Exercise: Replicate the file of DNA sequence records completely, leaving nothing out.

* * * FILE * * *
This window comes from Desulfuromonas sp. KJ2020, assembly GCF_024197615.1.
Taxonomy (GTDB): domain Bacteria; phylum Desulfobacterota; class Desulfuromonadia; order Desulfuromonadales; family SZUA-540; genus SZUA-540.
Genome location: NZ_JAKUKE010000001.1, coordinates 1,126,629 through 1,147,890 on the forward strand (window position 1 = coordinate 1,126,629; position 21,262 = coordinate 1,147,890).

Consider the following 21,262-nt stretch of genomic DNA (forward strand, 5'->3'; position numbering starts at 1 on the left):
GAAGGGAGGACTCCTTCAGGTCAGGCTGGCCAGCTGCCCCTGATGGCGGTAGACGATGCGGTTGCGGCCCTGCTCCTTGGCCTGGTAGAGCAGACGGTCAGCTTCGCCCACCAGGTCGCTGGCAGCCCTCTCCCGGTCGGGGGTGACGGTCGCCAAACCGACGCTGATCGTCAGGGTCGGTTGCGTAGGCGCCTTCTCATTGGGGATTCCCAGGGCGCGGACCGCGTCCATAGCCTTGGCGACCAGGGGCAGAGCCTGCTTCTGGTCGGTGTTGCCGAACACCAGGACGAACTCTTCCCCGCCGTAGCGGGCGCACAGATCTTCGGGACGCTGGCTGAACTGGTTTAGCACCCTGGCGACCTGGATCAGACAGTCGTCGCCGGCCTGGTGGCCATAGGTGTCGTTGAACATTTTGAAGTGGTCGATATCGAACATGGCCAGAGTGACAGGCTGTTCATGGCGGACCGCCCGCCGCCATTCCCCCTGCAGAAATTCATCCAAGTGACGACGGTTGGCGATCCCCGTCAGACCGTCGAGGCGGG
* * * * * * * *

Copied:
This window comes from Desulfuromonas sp. KJ2020, assembly GCF_024197615.1.
Taxonomy (GTDB): domain Bacteria; phylum Desulfobacterota; class Desulfuromonadia; order Desulfuromonadales; family SZUA-540; genus SZUA-540.
Genome location: NZ_JAKUKE010000001.1, coordinates 1,126,629 through 1,147,890 on the forward strand (window position 1 = coordinate 1,126,629; position 21,262 = coordinate 1,147,890).

Consider the following 21,262-nt stretch of genomic DNA (forward strand, 5'->3'; position numbering starts at 1 on the left):
GAAGGGAGGACTCCTTCAGGTCAGGCTGGCCAGCTGCCCCTGATGGCGGTAGACGATGCGGTTGCGGCCCTGCTCCTTGGCCTGGTAGAGCAGACGGTCAGCTTCGCCCACCAGGTCGCTGGCAGCCCTCTCCCGGTCGGGGGTGACGGTCGCCAAACCGACGCTGATCGTCAGGGTCGGTTGCGTAGGCGCCTTCTCATTGGGGATTCCCAGGGCGCGGACCGCGTCCATAGCCTTGGCGACCAGGGGCAGAGCCTGCTTCTGGTCGGTGTTGCCGAACACCAGGACGAACTCTTCCCCGCCGTAGCGGGCGCACAGATCTTCGGGACGCTGGCTGAACTGGTTTAGCACCCTGGCGACCTGGATCAGACAGTCGTCGCCGGCCTGGTGGCCATAGGTGTCGTTGAACATTTTGAAGTGGTCGATATCGAACATGGCCAGAGTGACAGGCTGTTCATGGCGGACCGCCCGCCGCCATTCCCCCTGCAGAAATTCATCCAAGTGACGACGGTTGGCGATCCCCGTCAGACCGTCGAGGCGGG